Horizon Blog

Wireguard and MacOS

I’d been dipping in and out of trying to get a VPN setup so that my phone is always connected into my home to talk to home IoT devices,
(like a Philips Hue), my NAS box and in home cameras.
With regards to IoT in the home devices I fundamentlaly object to being forced
to use a cloud service to essentialy solve the end to end networking problem that the extensive use of NAT in IPv4 has given us.
This is both based on the
architectural principle that it’s stoopid, and on privacy and cybersecurity grounds – these systems somtimes, but not always,
use TLS for the communications with the server, but rarely do end to end encryption, so the server is a weak spot.

network

We’d choosen WireGuard in the [TANSEC project](https://www.horizon.ac.uk/project/tangible-security-project/) as we
are keen to play with physical interactions as a way to establish a permanent bonding between your
phone and your home network, and with both the out-of-band nature of the Wireguard key exchange and the
“permanent” keys with no requirement for per session login involving a user, it was the obvious choice.
(Neverminding the Wireguard fans pointing out it many other benefits such as small code base, speed, modern crypto, etc.)

This [excellent article](https://barrowclift.me/post/wireguard-server-on-macos)
by Marc Barrowclift finally clarified WireGuard configuration for me. Indeed I realised that for my setup,
it was even easier than his confguration, especially as I have a home router capable of doing err,
actual routing – Unity Ubiquiti gear – and while the resulant forwarding loop is not optimal, it’ll do
until the TANSEC project gets it all built in an [OpenWRT](https://openwrt.org) router.

network

So basic setup: phone on 4G (or coffee shop WiFi) running standard Wireguard client,
home router configured to port forward default Wireguard port to internal iMac
running WireGuard “server” (from cmd line, not client in App Store), internal iMac set to IP forward,
router configured to forward WireGuard IP subnet back to iMac, some suitable dynamic DNS provider
to ensure you can find your house.

I had the view from my previous fiddling around that the iPhone WireGuard client could only
route to the subnet of its interface address; well whether I just missed this or iOS has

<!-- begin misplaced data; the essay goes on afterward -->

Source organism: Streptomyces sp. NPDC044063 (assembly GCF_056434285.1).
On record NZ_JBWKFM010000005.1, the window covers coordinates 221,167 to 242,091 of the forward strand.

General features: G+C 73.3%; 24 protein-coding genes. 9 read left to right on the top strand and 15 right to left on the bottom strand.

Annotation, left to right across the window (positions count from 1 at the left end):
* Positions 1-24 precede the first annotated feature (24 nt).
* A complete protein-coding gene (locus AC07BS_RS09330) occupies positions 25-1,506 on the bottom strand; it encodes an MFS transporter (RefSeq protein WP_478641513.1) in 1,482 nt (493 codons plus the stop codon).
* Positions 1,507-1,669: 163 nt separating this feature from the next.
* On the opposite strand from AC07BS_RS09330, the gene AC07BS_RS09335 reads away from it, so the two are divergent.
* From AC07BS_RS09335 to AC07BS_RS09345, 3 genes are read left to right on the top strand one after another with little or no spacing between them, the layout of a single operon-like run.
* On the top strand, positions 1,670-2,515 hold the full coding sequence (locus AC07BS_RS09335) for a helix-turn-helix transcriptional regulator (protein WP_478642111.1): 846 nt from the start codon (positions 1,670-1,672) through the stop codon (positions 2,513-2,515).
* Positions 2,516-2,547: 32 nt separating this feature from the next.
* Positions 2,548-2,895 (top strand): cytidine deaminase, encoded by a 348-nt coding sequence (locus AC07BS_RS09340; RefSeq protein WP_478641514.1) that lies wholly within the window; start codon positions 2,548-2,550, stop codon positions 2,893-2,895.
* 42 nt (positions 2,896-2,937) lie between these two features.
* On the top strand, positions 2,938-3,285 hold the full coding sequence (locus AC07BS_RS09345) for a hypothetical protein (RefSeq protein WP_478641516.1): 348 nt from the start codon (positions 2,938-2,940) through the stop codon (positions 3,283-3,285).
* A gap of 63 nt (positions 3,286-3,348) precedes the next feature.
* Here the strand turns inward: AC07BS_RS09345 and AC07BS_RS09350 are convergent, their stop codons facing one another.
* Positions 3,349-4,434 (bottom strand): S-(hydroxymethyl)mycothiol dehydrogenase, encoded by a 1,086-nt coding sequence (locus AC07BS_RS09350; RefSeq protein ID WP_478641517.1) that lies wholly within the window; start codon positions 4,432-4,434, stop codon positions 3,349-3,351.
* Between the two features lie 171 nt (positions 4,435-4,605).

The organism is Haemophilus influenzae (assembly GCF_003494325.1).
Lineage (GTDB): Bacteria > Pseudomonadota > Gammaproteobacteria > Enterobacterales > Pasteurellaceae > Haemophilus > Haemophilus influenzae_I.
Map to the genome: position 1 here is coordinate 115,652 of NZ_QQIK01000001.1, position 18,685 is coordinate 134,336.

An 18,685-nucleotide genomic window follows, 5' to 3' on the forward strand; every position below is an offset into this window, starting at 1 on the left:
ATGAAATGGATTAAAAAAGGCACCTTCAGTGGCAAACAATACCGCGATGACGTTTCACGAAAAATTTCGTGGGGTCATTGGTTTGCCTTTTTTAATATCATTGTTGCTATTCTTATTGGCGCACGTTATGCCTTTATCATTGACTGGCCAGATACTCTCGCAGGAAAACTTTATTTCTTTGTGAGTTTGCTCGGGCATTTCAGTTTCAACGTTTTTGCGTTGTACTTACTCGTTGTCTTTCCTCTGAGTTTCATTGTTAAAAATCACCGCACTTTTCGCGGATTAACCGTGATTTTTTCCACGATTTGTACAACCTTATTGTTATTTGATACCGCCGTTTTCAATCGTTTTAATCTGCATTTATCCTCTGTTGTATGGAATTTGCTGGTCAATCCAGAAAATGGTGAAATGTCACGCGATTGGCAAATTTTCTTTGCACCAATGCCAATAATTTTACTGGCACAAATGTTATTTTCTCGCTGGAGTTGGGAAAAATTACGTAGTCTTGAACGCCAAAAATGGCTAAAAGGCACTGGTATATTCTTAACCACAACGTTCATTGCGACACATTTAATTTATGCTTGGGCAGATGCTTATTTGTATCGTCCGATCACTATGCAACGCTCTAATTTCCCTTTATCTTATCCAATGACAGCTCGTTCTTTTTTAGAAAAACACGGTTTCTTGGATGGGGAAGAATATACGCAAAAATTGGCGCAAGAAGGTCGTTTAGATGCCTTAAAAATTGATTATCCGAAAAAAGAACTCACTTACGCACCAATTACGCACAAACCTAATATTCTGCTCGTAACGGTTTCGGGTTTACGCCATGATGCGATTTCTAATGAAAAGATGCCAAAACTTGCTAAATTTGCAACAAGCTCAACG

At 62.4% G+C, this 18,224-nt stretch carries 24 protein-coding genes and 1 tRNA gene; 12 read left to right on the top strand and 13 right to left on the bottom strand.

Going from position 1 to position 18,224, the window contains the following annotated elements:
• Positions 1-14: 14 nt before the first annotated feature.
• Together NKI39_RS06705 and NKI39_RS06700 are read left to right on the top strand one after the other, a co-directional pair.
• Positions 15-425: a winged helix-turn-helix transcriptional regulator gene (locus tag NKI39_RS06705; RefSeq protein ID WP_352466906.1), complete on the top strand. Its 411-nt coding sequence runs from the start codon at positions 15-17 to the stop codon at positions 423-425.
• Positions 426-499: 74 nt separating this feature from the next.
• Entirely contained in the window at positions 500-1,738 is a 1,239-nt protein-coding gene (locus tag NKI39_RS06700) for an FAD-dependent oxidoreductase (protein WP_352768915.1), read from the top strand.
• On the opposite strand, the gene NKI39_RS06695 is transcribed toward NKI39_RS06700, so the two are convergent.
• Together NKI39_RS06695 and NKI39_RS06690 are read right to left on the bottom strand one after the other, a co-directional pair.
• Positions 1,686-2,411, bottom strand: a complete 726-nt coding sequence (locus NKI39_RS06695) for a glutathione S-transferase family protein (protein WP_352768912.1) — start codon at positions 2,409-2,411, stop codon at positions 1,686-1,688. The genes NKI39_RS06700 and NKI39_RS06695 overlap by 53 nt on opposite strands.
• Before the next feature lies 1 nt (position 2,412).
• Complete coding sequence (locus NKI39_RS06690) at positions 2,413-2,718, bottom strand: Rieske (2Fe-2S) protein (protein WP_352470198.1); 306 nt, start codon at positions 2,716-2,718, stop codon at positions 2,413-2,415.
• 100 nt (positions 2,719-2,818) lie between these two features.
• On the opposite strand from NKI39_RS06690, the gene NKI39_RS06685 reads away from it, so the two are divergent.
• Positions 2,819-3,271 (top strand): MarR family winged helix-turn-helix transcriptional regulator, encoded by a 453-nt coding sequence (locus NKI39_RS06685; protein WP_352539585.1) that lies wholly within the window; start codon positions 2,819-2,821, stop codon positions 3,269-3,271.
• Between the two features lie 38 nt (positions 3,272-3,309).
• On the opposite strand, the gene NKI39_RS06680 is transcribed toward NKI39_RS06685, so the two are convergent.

changed I dunno, but the client configuration of:

Allowed IPs 192.168.32.0/20,192.168.16/0/24

adds the needed routing to the iPhone to get to the Home LAN subnet.

So here are the simplified (from Marc’s setup) configurations your need, home.conf:

[Interface]
Address = 192.168.16.1/24
PrivateKey = czcmzncnzmcnz,nczczn,msn-zncxz,ncaadunnnjhas
ListenPort = 51820

PostUp = /usr/sbin/sysctl -w net.inet.ip.forwarding=1

[Peer]
PublicKey = dsdkasjfa;sf;sfkdfa;kljdfklajdflajsdfkljaskf
AllowedIPs = 192.168.16.2/32

iPhone Conf:

INTERFACE
Name Home
Public key dsdkasjfa;sf;sfkdfa;kljdfklajdflajsdfkljaskf
Addresses 192.168.16.2/32
PEER
Public key aaduaiudnrinsrehifaurjfboasflsajfa;lj;asdfl
Endpoint yourhost.dynu.net:51820
Allowed IPs 192.168.32.0/20,192.168.16/0/24
ON-DEMAND ACTIVATION
On demand Cellular only

In all it’s working well, with the minor indigestion of the forwarding loop; and it’s not
really a general solution given many domestic routers would not let you add a static route.

I’ve seen Unity Ubiquiti community posts about installing WireGuard from the commandline, but
there are only so many things I have time to mess with and getting into commandline stuff on
the router is not one of them.

I note that some coffice shops IP address assignment in 192.168 range might clash,
but they are nearly all 192.168.0.0/24 or 192.168.1.0/24, so if I do
find myself on a such a network and in dire need of home access, I’ll just dropn back to 4G.

Onward and upwards, IPv6 next.

Originally posted at http://drdrmc.github.io/Wireguard_Wrestling/